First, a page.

Could that have been written of anything but an uncommon man?

My own attention was directed to Dr. Douglass' name (which is perpetuated by that of Douglass Park, where he resided) by a mere chance conversation with a lady who, in answer to my recent enquiries, writes: "My grievance, and that of Mr. Arthur a'Beckett, and also that of good old John Hubert Plunkett, was that Dr. Douglass was so utterly ignored in all record of the establishment, founding and inauguration of the University, and it was frequently said how much of the burden and heat of Wentworth's day of fame and work concerning the University was borne by Dr. Douglass. It seems to me appropriate that a word or two for one of your own profession should come from you." This word I have now spoken, and these circumstances, with other evidence, seem to show that Dr. Douglass had a great deal to do with the founding of the University, and that it was he who moved Mr. Wentworth to effectual action.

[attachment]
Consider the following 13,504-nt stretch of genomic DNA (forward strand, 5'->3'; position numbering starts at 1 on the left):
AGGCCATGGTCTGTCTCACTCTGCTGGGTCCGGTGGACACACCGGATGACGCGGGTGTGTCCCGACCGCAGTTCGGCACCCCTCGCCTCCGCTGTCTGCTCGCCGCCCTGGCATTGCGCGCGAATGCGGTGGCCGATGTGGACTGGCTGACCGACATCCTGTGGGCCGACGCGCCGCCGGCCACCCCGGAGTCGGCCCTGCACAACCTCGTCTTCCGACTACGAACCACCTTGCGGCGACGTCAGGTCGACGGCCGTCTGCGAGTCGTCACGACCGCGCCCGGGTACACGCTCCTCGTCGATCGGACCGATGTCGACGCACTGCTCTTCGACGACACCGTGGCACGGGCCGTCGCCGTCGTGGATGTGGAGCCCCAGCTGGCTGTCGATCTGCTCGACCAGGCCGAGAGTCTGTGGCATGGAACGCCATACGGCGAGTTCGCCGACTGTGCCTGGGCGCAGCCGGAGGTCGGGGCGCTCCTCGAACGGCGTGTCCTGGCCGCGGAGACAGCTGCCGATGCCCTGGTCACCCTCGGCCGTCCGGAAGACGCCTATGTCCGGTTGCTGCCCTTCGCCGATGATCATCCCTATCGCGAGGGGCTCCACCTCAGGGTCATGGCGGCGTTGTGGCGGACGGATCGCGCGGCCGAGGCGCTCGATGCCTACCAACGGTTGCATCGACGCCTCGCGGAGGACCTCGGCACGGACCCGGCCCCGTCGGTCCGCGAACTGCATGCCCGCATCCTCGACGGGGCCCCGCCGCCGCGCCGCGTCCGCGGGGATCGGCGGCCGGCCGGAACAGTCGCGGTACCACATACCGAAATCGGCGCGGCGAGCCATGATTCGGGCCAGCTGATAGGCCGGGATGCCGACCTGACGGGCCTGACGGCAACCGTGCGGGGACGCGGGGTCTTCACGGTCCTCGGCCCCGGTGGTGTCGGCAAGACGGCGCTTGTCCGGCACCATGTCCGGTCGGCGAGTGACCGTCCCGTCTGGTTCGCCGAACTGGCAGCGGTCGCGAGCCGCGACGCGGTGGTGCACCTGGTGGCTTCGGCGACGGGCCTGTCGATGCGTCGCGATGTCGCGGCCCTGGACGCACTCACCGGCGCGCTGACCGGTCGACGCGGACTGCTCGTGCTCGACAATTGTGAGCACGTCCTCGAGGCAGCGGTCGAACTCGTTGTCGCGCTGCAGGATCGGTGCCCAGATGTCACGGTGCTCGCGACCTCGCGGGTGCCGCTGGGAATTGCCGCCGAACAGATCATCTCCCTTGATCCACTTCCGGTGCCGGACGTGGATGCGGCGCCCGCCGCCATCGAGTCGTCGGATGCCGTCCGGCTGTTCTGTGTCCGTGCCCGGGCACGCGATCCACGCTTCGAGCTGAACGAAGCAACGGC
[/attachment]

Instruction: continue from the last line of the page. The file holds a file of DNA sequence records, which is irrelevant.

What I have said about Dr. Douglass does not detract from the merit of Mr. Wentworth, who, beyond all question, was the man by whose eloquence the Legislature was moved. But how far Mr. Wentworth was the mouth-piece of public opinion, let him tell in his own words, when moving the second reading of the University Bill. "It is not I, it is not you, who are the originators of this measure: It has origin without these walls - in the depth of public opinion - and we are only the active agents to give that opinion force and effect."

Three other members of the Profession of Medicine had to do with the actual founding and organisation of the new University. One is Sir Charles Nicholson, Bart.; the others were Professor John Smith and the first Registrar, Dr. Richard Greenup.